Kickoff - 10.12.22
What you need to know

The playoffs are on the way

Round One of the Audi 2022 MLS Cup Playoffs begins this Saturday at 12 pm ET with the New York Red Bulls hosting FC Cincinnati at Red Bull Arena. Check out the full schedule here. 

Audi 2022 MLS Cup Playoffs bracket:

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Who's good enough to win MLS Cup?

Most of our discussions about the playoffs in this newsletter are rightfully going to center around the randomness of it all. Trying to predict anything in MLS is as imprecise as it gets. Especially throughout just a few games. 

However, the impreciseness of it all is what makes it fun to try and find patterns. Any patterns at all. Even if you have to reach a little bit. 

So let’s reach a little bit. I won’t bore you with too many details, but I’ve taken some of the underlying and standard numbers for each team this season and compared them to every conference champion and MLS Cup winner since 2013 to try and find out who the numbers think is good enough to actually make a run here. As random as one game is by itself, predicting who can survive over three or four games is a little more plausible. A little more, I stress. 

What I’ve done is taken the expected goal differential, points, expected points, goals added (via American Soccer Analysis), and goal differential for each team, weighted them how I see fit, and added them together to give me one number assessing the quality of each team. To be honest, it’s pretty crude. I have degrees in journalism. Not anything that’s actually useful. But I think it mostly gets the job done.

Anyway, I’ve taken that number for each team and compared it to teams that have made MLS Cup. Here’s what those numbers suggested. 

(If anyone cares, I can show you the spreadsheet later. I promise I didn’t just make this up.)

Teams “better” than the average MLS Cup winner
LAFC, Philadelphia, NYCFC and CF Montréal

Originally, I had this as “Teams better than the average MLS Cup winner excluding Seattle” because the 2016 and 2019 Sounders came out with hilariously low numbers. Sounders magic is very real. But even though their inclusion lowered the average by a significant amount, the four teams better than that average remained the same. This math suggests there’s a pretty large gap between Montréal and the next-best team, Nashville SC.

Of course, these numbers don’t take into account the changes teams have had midseason or injuries or trends or anything like that. We’re using numbers from the whole season here. But it’s pretty sound to think our MLS Cup winner is one of those four teams, right?

Teams at least “as good” as the “worst” non-Seattle MLS Cup winner
Philadelphia, NYCFC, CF Montréal, Nashville, LA Galaxy, New York Red Bulls and FC Cincinnati

This particular formula pointed to 2015 Portland as the weakest MLS Cup winner. Obviously the formula knows nothing of how Metro things can get, but again, this group makes sense by my eye test. Nashville and LA feel like the most plausible teams to slow down LAFC in the West and all the listed teams in the East feel like they have a shot in the way Orlando and Inter Miami don’t.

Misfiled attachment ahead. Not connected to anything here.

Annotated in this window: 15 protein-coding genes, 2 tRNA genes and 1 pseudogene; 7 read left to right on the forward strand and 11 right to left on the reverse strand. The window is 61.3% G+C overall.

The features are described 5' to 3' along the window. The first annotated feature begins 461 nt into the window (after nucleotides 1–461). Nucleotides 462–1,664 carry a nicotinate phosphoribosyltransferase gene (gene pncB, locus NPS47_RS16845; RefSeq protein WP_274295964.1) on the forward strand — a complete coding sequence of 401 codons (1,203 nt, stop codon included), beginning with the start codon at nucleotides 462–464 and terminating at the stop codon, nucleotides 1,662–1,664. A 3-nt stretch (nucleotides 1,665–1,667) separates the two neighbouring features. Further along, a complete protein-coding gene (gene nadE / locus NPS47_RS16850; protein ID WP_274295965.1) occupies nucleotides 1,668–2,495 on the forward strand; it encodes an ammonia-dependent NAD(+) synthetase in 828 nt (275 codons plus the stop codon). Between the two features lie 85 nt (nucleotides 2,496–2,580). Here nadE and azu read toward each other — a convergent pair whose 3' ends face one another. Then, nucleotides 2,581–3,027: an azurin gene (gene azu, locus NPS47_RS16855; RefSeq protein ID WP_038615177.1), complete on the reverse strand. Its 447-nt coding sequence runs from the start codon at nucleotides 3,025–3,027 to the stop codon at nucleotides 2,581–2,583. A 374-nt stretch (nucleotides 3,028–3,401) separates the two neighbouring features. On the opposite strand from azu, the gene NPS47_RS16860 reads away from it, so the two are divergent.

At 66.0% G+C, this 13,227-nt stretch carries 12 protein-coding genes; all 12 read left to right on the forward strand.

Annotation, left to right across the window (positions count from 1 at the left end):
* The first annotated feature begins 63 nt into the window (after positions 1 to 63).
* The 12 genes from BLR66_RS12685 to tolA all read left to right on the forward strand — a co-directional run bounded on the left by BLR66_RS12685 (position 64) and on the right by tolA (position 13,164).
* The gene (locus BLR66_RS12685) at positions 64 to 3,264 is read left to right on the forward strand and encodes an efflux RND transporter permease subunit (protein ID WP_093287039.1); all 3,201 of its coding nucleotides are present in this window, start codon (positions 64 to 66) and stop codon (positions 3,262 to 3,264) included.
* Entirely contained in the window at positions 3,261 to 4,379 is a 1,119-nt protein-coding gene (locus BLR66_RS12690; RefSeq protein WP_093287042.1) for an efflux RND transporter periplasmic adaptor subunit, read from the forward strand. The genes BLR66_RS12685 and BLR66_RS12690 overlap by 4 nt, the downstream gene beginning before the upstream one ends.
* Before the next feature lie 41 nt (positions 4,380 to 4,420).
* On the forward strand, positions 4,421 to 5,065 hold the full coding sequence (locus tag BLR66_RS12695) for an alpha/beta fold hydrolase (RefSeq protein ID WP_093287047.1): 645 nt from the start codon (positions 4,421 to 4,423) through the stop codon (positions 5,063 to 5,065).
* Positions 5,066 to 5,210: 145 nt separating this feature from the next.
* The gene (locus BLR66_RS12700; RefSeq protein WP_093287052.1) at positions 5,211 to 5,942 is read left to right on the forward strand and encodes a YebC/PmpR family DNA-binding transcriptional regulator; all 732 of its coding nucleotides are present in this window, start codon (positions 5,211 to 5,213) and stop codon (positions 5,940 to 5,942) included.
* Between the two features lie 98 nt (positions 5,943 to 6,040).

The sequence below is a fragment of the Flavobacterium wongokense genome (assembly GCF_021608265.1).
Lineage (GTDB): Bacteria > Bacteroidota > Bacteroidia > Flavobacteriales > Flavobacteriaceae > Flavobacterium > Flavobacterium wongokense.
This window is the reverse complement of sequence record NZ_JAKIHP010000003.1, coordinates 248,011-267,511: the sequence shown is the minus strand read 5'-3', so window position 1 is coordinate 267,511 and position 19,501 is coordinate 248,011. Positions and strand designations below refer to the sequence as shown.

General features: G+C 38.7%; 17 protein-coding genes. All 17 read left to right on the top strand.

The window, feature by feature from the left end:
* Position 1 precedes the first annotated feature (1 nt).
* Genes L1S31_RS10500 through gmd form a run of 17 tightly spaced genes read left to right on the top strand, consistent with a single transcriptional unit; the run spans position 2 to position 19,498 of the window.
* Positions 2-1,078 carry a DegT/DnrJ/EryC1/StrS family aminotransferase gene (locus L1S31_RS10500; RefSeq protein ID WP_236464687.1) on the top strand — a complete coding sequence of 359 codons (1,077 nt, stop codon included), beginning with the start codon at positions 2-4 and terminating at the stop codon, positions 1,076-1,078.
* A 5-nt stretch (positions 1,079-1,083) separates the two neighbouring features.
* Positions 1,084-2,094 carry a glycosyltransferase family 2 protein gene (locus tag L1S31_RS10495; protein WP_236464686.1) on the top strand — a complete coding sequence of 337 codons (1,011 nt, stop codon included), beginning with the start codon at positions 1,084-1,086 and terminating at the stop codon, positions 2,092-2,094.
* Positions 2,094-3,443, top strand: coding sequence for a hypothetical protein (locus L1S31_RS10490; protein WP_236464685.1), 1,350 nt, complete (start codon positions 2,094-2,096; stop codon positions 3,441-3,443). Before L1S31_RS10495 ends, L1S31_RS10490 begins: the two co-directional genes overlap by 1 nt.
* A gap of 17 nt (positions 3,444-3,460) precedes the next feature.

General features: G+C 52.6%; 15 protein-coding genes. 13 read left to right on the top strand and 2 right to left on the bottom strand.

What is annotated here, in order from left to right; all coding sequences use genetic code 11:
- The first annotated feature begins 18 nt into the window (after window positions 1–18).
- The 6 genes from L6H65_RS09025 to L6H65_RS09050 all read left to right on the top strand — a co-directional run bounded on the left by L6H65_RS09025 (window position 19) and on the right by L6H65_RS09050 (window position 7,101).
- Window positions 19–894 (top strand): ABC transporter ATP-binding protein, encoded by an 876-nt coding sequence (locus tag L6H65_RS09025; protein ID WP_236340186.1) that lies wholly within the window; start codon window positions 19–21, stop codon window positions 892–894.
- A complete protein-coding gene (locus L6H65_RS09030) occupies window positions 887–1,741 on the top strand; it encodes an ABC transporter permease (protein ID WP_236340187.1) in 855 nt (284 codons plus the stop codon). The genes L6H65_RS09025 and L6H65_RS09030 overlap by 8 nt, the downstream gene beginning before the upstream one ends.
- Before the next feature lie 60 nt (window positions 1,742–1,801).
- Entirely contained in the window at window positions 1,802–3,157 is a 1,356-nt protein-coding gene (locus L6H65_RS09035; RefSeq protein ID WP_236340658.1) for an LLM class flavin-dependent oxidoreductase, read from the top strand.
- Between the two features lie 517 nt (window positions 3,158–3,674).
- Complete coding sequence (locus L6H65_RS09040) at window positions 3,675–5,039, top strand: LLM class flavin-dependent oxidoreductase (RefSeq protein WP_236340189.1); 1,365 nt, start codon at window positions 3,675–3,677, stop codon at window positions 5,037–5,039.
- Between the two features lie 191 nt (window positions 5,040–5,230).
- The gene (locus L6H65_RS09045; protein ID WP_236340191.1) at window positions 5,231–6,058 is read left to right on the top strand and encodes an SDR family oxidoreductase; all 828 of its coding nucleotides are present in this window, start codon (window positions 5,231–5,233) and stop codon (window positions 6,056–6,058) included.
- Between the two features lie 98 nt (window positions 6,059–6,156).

The only major issue is Austin FC aren’t here and, well, I don’t know what to tell you other than the underlying numbers have considered Austin extremely lucky all season. We’ll see if that manifests in some way in the playoffs or not, but it wouldn’t be that surprising for Austin to ignore all of this and go on a run anyway. They’ve been doing it all year and the eye test tells a bit of a different story. This is a very good team.

Teams at least “as good” as the “worst” conference champion, which is still 2016 Seattle
LAFC, Philadelphia, NYCFC, CF Montréal, Nashville, LA Galaxy, New York Red Bulls, FC Cincinnati, Atlanta United (LOL), Real Salt Lake, FC Dallas and Columbus Crew (lol.)

*Not included: Orlando City, Inter Miami. Minnesota United, Austin FC

If we take the average total of each conference champion we just end up with the same four teams as the MLS Cup-winning group. If we just want to see who might be at least as good to make MLS Cup, we just need to see who’s as good as 2016 Seattle. Anyone lower would be breaking the mold. Although, 2021 Portland nearly pulled it off last year. Nearly.

That being said, it expands our list a little bit to include a couple of teams that didn’t even make the playoffs. The numbers can’t really see Atlanta racked up xG while taking bad shots and playing from behind for the majority of nearly every game, and Columbus got cursed by a currently unknown entity to never be allowed to hold onto any lead ever

All told though, everything tracks here except for Austin again. They came up just barely short of the 2016 Seattle threshold. Which kind of makes them feel destined to pull something off here. Just out of spite.

Anyway, I think we kind of learned most of what we already knew. LAFC, Philadelphia and CF Montréal are very good. NYCFC are still good enough, even without Taty Castellanos (though Talles Magno’s injury status looms large). And pretty much everyone else has a shot at making it to MLS Cup except for a few unsurprising and one very surprising name.

This isn’t gospel, but it’s a decent framework to work with. And it at least gives me one more opportunity to have people screenshot something I did and blast it all over the internet when it gets proven wrong. Isn’t that all you can really ask for?

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Good luck out there. Don’t let the ordinary be ordinary.